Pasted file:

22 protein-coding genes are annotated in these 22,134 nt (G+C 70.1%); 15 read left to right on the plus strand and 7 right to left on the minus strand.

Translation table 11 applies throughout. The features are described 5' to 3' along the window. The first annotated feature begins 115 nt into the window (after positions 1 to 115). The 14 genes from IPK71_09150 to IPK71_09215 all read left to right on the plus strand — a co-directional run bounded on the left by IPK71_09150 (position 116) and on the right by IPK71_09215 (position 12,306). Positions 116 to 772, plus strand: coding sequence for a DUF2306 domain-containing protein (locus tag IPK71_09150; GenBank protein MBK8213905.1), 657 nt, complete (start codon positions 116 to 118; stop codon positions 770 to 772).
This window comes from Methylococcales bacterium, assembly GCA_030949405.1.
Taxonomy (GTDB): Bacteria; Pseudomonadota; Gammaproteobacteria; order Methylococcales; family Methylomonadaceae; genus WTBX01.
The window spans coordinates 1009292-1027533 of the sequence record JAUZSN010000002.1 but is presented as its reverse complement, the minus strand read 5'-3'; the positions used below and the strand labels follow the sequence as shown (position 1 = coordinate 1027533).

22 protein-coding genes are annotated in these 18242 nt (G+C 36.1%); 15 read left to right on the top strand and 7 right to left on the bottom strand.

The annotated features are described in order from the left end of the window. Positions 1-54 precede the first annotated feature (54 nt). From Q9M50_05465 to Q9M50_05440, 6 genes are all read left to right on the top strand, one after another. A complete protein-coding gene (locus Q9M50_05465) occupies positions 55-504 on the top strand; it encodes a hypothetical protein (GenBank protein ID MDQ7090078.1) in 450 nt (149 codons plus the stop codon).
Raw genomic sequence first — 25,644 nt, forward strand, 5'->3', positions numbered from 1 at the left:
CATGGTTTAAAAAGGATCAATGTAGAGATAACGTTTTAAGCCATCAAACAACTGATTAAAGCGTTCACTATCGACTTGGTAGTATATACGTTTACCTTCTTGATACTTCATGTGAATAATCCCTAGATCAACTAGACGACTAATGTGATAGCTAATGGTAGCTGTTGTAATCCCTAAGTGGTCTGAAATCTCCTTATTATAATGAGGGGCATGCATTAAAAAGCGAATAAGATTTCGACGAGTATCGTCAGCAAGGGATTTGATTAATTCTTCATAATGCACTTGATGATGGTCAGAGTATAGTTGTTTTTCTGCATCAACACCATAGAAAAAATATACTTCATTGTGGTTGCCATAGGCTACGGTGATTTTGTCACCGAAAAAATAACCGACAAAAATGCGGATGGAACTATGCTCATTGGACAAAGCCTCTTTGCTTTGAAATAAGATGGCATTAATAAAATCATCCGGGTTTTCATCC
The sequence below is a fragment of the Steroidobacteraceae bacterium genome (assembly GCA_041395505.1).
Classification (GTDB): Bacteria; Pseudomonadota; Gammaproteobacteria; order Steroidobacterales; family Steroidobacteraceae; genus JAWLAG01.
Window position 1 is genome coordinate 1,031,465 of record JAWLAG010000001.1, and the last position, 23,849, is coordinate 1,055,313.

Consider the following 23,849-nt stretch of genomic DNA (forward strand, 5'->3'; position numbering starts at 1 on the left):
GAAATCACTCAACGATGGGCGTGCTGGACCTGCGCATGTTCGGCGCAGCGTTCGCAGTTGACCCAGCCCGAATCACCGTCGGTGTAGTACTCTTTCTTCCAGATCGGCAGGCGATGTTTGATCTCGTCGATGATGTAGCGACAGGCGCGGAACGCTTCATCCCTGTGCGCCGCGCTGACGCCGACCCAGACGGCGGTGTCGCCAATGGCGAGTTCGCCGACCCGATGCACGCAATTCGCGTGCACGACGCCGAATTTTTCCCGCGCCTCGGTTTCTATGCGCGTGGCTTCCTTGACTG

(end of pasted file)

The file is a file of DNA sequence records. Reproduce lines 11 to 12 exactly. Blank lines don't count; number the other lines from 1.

Classification (GTDB): Bacteria; Pseudomonadota; Gammaproteobacteria; order Steroidobacterales; family Steroidobacteraceae; genus JAWLAG01.
Window position 1 is genome coordinate 1,031,465 of record JAWLAG010000001.1, and the last position, 23,849, is coordinate 1,055,313.